does not exist and should read Rule 4(i)(2)(B)(i), (ii), to correlate with the relevant paragraph of
the opinion which does cite the Rule correctly.
natural person with TitleMax should have been named as addressee, but that is not
Defendant’s argument. Accordingly, Defendant’s first argument fails.
Defendant further argues that Laura Payne did not check the agent or
addressee box on the return receipt. The courts in Premier Health and Duncan
held that service by certified mail was not valid because the plaintiffs offered “no
evidence indicating that the person who signed the return receipt was ‘specifically
authorized by [the defendants] to receive mail and to deliver that mail to [the
defendants].’” Duncan, 907 So. 2d at 432. “To the contrary, the box marked
‘agent’ on the return receipt was left blank.” Id; see also Premier Health, 100 So.
3d at 568.
Contrary to the defendants in Premier Health and Duncan, Defendant
concedes that CT Corporation Systems is authorized to receive its mail and it was
not in danger of default judgment and thus, was not harmed. Rule 4(i)(2)(C) does
not allow for an action to be dismissed for improper service in circumstances like
these. “An action shall not be dismissed for improper service of process unless the
service failed to inform the defendant of the action within time to avoid a default.”
Ala. R. Civ. P. 4(i)(2)(C). Accordingly, Defendant’s second argument also fails,
and service was proper.
Defendant’s motion to dismiss for lack of personal
jurisdiction pursuant to Rule 12(b)(2), (4), and (5) is due to be denied.
Motion to Amend
Defendant generally does not oppose a curative amendment to the
complaint, but argues that the proposed first amended complaint does not cure all
of the pleading defects, in particular, those pertaining to the collective class
“The court should freely give leave [to amend] when justice so
requires.” Fed. R. Civ. P. 15(a)(2). But “denial of leave to amend is justified by
futility when the complaint as amended is still subject to dismissal.” Hall v.
United Ins. Co. of Am., 367 F.3d 1255, 1263 (11th Cir. 2004); see also Christman
v. Walsh, 416 F. App’x 841, 844 (11th Cir. 2011) (“A district court may deny leave
to amend a complaint if it concludes that the proposed amendment would be futile,
meaning that the amended complaint would not survive a motion to dismiss.”).
The proposed amendment to the complaint is curative and not futile as to
Plaintiff’s individual FLSA allegations. “[T]he requirements to state a claim of a
FLSA violation are quite straightforward.” Sec’y of Labor v. Labbe, 319 F. App’x
761, 763 (11th Cir. 2008). Pursuant to § 207(a)(1), an employer shall pay a
covered employee for hours worked in excess of forty hours a week. See 29
U.S.C. § 207(a)(1). “The elements that must be shown are simply a failure to pay
overtime . . . to covered employees . . . in accordance with the [FLSA].” Labbe,
319 F. App’x at 763. The first amended complaint specifies Plaintiff’s position
(general manager), the factual basis for Plaintiff’s belief that he was a covered,
non-exempt employee for FLSA purposes (an employer-provided form specifically
designating Plaintiff as “non-exempt”), the hours for which Defendant did not
compensate Plaintiff (hours worked in excess of forty hours a week), the amount of
pay Plaintiff contends he should have received for those unpaid hours (time and a
half), and the time frame of the alleged FLSA violations (March 2012 to March
These allegations satisfy the straightforward elements of § 207(a)(1),
comply with the pleading standards set forth in Iqbal and Twombly,2 and are
sufficient to withstand a motion to dismiss.
The same conclusion is warranted as to the proposed first amended
complaint’s FLSA collective class allegations addressed to other similarly situated,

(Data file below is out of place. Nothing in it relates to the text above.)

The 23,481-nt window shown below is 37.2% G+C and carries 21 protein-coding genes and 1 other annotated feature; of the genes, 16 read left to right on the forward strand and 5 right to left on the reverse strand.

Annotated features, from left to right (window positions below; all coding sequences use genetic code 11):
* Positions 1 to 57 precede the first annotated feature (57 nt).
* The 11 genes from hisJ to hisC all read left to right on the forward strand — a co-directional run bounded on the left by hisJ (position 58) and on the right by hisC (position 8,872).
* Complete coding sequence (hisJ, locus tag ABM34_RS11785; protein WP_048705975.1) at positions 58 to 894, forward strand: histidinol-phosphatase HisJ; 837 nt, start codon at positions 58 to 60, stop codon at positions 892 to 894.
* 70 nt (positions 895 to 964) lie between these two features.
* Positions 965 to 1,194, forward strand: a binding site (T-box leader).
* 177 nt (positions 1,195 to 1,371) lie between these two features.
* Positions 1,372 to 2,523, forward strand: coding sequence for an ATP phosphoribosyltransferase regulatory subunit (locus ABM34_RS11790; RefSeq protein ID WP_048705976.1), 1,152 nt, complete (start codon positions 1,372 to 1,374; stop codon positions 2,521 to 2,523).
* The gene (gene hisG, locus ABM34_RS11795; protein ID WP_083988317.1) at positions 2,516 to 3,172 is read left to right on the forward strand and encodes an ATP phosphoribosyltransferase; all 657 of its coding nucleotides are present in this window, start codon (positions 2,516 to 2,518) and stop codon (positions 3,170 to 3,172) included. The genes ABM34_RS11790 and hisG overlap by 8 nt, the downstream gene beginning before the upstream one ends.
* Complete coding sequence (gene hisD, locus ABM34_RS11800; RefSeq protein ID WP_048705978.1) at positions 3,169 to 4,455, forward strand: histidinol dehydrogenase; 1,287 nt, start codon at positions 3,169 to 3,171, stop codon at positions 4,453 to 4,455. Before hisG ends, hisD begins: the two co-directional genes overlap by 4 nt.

non-exempt managers. “An action . . . may be maintained against any employer
. . . by any one or more employees for and in behalf of himself or themselves and
other employees similarly situated.” 29 U.S.C. § 216(b). The employees should
be “‘similarly situated’ with respect to their job requirements and with regard to
their pay provisions.” Morgan v. Family Dollar Stores, Inc., 551 F.3d 1233, 1258
(11th Cir. 2008) (quoting Dybach v. State of Fla. Dep’t of Corr., 942 F.2d 1562,
1567 (11th Cir. 1991)).
See Ashcroft v. Iqbal, 556 U.S. 662, 663 (2009); Bell Atl. Corp. v. Twombly, 550 U.S. 544, 570
As alleged, Defendant gave Plaintiff a form expressly designating him as a
“non-exempt” employee. (See Proposed 1st Am. Compl. ¶ 21 & Ex. A.) Plaintiff
alleges that Defendant also “defined” other managers as “non-exempt” and failed
to pay them overtime during the same period of time. (See Proposed 1st Am.
Compl. ¶ 30.) Although Defendant argues that the allegations are deficient as to
Plaintiff’s and the other employees’ job descriptions, the authority it cites is
distinguishable. See Pickering v. Lorillard Tobacco Co., No. 10cv633, 2011 WL
111730 (M.D. Ala. 2011). Unlike in Pickering, Plaintiff alleges that his employer
affirmatively classified certain managerial employees as non-exempt. Defendant’s
express designation (a concession of sorts) obviates the need for detailed factual
comparisons of job duties and descriptions of the comparators, at least at the
pleading stage. Discovery may reveal a different set of facts, but for pleading
purposes, Plaintiff’s allegations suffice.
Based upon Rule 15(a)(2) and because the amendment is not futile (and
makes factual allegations that would survive a Rule 12(b)(6) motion to dismiss),
the court will grant Plaintiff leave to amend his complaint.
Accordingly, it is ORDERED that Plaintiff’s motion for leave to file a first
amended complaint (Doc. # 19) is GRANTED. On or before November 15, 2013,
Plaintiff shall file a duplicate of the first amended complaint that is attached as an
exhibit to Plaintiff’s response (Doc. # 19-3).
Because service was proper, it is further ORDERED that Defendant’s
motion to dismiss pursuant to Rule 12(b)(2), (4), and (5) (Doc. # 4) is DENIED.
Defendant’s motion to dismiss pursuant to Rule 12(b)(6) and Plaintiff’s Motion for
Hearing (Doc. # 21) are DENIED as MOOT.
DONE this 7th day of November, 2013.
/s/ W. Keith Watkins
CHIEF UNITED STATES DISTRICT JUDGE